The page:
It made sense to include benchmarks to show expected performance from our system 🙂 The time taken to complete a scan is totally dependent on the volume of code being scanned. Since the underlying system is primarily built on top of SemGrep, our performance is mainly determined by the performance of SemGrep. Semgrep is able to outperform GitGuardian and other code analysis tools, both, in terms of time taken and false positives flagged.
Tree matching has a nearly negligible cost when compared to most deep program analysis techniques, such as pointer analysis or symbolic execution, so this was clearly a winning battle. As Semgrep grew more advanced, more features were added which caused it to err closer to the side of semantics, such as taint analysis and constant propagation.
These analyses are not necessarily ones that can be done quickly. Taint analysis, in particular, requires running dataflow analysis over the entire control flow of a program, which can potentially be huge, when considering how large an entire codebase may be, with all of its function calls and tricky control flow logic. To do taint analysis in this way would be to pick a losing battle.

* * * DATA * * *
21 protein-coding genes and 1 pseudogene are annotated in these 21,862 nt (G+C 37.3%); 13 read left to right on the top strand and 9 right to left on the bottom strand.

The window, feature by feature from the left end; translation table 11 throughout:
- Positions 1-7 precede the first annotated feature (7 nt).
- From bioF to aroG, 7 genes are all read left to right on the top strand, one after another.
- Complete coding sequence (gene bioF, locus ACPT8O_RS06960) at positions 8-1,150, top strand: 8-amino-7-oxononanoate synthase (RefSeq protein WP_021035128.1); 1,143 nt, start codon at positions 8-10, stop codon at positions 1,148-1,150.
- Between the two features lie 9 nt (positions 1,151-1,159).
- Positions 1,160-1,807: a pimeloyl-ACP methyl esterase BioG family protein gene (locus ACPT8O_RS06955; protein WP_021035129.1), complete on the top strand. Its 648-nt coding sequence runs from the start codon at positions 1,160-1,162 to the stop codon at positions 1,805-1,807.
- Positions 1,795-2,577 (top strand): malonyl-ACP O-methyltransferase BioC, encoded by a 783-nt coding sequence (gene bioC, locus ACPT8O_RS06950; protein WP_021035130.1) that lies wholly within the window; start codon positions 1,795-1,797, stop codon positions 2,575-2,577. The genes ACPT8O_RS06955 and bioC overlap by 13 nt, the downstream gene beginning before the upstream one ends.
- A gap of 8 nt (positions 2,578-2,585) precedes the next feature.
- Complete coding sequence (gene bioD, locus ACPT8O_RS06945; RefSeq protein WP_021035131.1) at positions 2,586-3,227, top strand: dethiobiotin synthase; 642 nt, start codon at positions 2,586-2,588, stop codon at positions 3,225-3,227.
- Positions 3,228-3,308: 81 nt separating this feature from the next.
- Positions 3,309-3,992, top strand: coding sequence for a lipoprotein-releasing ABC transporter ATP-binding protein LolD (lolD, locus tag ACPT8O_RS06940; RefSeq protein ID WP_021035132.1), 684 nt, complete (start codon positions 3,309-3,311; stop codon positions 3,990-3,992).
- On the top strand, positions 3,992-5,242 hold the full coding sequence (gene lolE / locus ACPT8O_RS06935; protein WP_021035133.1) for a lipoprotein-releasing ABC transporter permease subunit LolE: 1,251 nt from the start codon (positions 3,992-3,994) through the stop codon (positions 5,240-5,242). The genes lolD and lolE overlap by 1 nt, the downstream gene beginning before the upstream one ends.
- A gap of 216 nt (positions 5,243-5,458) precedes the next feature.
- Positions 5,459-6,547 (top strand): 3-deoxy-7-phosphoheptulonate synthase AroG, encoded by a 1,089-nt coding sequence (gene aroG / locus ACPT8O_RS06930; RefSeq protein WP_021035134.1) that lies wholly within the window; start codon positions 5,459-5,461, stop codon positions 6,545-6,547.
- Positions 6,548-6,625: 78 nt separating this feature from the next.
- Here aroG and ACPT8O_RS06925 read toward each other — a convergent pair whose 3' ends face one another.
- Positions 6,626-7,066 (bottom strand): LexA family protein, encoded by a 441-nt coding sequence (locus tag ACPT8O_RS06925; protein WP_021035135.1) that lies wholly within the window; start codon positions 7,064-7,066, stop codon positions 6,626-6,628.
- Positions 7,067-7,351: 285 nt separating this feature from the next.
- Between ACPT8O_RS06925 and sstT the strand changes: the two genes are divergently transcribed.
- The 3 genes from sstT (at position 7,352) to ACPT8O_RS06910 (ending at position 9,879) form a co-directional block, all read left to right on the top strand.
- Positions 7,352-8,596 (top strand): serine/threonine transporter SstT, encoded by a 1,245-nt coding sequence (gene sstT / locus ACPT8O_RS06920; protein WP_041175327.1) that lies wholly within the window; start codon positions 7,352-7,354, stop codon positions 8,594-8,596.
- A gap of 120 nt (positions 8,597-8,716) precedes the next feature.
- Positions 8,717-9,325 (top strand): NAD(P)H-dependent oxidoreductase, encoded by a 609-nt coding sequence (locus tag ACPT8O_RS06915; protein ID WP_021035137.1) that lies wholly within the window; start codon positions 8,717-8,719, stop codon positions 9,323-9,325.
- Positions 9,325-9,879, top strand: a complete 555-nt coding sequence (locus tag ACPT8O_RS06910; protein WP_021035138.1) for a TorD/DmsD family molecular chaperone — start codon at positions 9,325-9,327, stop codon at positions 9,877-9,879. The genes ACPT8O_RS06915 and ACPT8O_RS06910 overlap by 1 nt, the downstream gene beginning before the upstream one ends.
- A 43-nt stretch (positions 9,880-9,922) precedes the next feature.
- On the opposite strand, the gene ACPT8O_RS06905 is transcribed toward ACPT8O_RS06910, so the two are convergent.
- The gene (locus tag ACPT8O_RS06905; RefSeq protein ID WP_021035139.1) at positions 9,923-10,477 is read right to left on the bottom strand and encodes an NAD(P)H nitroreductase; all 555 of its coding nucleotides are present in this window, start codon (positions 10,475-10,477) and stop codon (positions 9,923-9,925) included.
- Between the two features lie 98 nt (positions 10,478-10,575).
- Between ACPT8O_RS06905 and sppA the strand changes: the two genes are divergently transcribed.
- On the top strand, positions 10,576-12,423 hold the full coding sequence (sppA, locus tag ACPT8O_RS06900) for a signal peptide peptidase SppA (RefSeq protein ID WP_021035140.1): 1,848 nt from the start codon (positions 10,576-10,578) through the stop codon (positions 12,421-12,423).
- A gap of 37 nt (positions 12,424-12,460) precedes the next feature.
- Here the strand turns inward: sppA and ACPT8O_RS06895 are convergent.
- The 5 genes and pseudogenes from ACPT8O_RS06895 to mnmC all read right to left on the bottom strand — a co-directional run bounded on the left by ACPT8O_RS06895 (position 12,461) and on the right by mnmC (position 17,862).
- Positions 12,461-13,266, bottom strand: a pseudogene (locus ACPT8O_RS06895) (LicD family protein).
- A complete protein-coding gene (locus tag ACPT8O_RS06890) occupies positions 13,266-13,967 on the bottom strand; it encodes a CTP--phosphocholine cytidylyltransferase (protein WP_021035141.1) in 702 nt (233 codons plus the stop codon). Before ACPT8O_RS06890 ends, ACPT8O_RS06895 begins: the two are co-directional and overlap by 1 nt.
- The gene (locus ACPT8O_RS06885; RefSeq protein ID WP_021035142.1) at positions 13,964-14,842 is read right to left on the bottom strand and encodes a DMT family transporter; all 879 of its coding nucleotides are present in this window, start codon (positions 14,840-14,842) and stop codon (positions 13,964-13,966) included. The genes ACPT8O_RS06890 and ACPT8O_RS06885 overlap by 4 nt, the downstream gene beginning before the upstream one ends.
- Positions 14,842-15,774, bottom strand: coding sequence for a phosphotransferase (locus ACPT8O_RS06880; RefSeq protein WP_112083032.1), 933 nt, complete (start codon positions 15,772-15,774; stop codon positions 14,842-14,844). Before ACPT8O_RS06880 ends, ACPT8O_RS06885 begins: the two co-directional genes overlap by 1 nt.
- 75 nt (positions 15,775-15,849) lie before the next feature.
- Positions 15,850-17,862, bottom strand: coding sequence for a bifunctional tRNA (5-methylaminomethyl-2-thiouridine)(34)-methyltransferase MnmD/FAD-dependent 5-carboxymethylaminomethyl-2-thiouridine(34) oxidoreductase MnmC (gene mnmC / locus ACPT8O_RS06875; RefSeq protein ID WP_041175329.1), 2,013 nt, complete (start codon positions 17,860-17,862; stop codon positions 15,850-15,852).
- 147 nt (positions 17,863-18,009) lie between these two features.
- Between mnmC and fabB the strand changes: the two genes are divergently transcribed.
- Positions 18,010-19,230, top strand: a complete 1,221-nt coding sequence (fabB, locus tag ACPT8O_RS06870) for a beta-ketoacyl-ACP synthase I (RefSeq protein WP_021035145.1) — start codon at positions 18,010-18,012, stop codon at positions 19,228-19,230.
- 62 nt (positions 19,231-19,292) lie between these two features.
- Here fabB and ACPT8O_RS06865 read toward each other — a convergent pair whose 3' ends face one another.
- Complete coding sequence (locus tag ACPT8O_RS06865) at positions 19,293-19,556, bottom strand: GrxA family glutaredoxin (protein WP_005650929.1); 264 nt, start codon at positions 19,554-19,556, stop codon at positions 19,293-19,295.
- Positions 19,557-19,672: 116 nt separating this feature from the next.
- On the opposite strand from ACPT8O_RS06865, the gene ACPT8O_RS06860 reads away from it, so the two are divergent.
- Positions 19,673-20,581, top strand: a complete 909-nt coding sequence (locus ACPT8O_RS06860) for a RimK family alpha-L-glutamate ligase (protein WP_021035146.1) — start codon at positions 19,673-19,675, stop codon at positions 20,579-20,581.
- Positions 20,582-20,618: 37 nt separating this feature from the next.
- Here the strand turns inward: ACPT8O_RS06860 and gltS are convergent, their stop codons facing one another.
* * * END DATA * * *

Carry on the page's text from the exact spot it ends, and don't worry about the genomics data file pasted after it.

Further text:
Semgrep succeeds in that it only carries out single-file analysis, so the control flow graph never exceeds the size of a file. In addition, taint can be done incrementally. Functions have well-defined points where they begin and end, as well as generally well-defined entrances in terms of the data they accept (the function arguments). Thus, Semgrep collects taint summaries, which essentially (per function) encode the information about what taint may be possible, depending on the taint of the inputs that flow in.
We’re almost certain we’ve forgotten something 😇